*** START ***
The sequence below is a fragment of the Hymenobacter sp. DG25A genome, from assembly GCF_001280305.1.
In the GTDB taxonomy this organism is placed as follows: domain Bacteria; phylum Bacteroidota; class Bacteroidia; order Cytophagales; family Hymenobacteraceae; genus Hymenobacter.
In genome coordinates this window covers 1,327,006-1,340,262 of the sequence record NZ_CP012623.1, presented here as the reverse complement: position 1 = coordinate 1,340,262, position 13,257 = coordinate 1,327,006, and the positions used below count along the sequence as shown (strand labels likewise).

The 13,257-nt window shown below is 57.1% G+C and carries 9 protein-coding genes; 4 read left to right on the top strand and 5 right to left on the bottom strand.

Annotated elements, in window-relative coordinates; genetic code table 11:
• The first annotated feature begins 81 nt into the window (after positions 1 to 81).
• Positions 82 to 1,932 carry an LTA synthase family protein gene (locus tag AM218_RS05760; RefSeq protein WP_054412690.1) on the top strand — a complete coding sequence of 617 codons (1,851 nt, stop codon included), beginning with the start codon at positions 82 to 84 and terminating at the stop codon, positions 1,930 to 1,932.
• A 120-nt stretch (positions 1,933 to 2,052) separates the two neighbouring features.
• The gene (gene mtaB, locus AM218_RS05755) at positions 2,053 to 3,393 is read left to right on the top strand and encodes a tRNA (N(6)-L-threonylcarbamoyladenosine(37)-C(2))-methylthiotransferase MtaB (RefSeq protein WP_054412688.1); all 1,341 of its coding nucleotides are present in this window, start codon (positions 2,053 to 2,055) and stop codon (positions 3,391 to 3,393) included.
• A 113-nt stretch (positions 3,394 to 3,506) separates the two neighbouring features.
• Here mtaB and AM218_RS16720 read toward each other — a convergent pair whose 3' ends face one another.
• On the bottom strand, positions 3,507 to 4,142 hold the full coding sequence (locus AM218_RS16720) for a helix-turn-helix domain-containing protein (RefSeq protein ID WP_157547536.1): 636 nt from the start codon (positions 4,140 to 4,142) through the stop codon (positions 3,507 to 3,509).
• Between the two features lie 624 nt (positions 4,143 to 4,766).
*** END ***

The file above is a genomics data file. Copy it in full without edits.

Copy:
The sequence below is a fragment of the Hymenobacter sp. DG25A genome, from assembly GCF_001280305.1.
In the GTDB taxonomy this organism is placed as follows: domain Bacteria; phylum Bacteroidota; class Bacteroidia; order Cytophagales; family Hymenobacteraceae; genus Hymenobacter.
In genome coordinates this window covers 1,327,006-1,340,262 of the sequence record NZ_CP012623.1, presented here as the reverse complement: position 1 = coordinate 1,340,262, position 13,257 = coordinate 1,327,006, and the positions used below count along the sequence as shown (strand labels likewise).

The 13,257-nt window shown below is 57.1% G+C and carries 9 protein-coding genes; 4 read left to right on the top strand and 5 right to left on the bottom strand.

Annotated elements, in window-relative coordinates; genetic code table 11:
• The first annotated feature begins 81 nt into the window (after positions 1 to 81).
• Positions 82 to 1,932 carry an LTA synthase family protein gene (locus tag AM218_RS05760; RefSeq protein WP_054412690.1) on the top strand — a complete coding sequence of 617 codons (1,851 nt, stop codon included), beginning with the start codon at positions 82 to 84 and terminating at the stop codon, positions 1,930 to 1,932.
• A 120-nt stretch (positions 1,933 to 2,052) separates the two neighbouring features.
• The gene (gene mtaB, locus AM218_RS05755) at positions 2,053 to 3,393 is read left to right on the top strand and encodes a tRNA (N(6)-L-threonylcarbamoyladenosine(37)-C(2))-methylthiotransferase MtaB (RefSeq protein WP_054412688.1); all 1,341 of its coding nucleotides are present in this window, start codon (positions 2,053 to 2,055) and stop codon (positions 3,391 to 3,393) included.
• A 113-nt stretch (positions 3,394 to 3,506) separates the two neighbouring features.
• Here mtaB and AM218_RS16720 read toward each other — a convergent pair whose 3' ends face one another.
• On the bottom strand, positions 3,507 to 4,142 hold the full coding sequence (locus AM218_RS16720) for a helix-turn-helix domain-containing protein (RefSeq protein ID WP_157547536.1): 636 nt from the start codon (positions 4,140 to 4,142) through the stop codon (positions 3,507 to 3,509).
• Between the two features lie 624 nt (positions 4,143 to 4,766).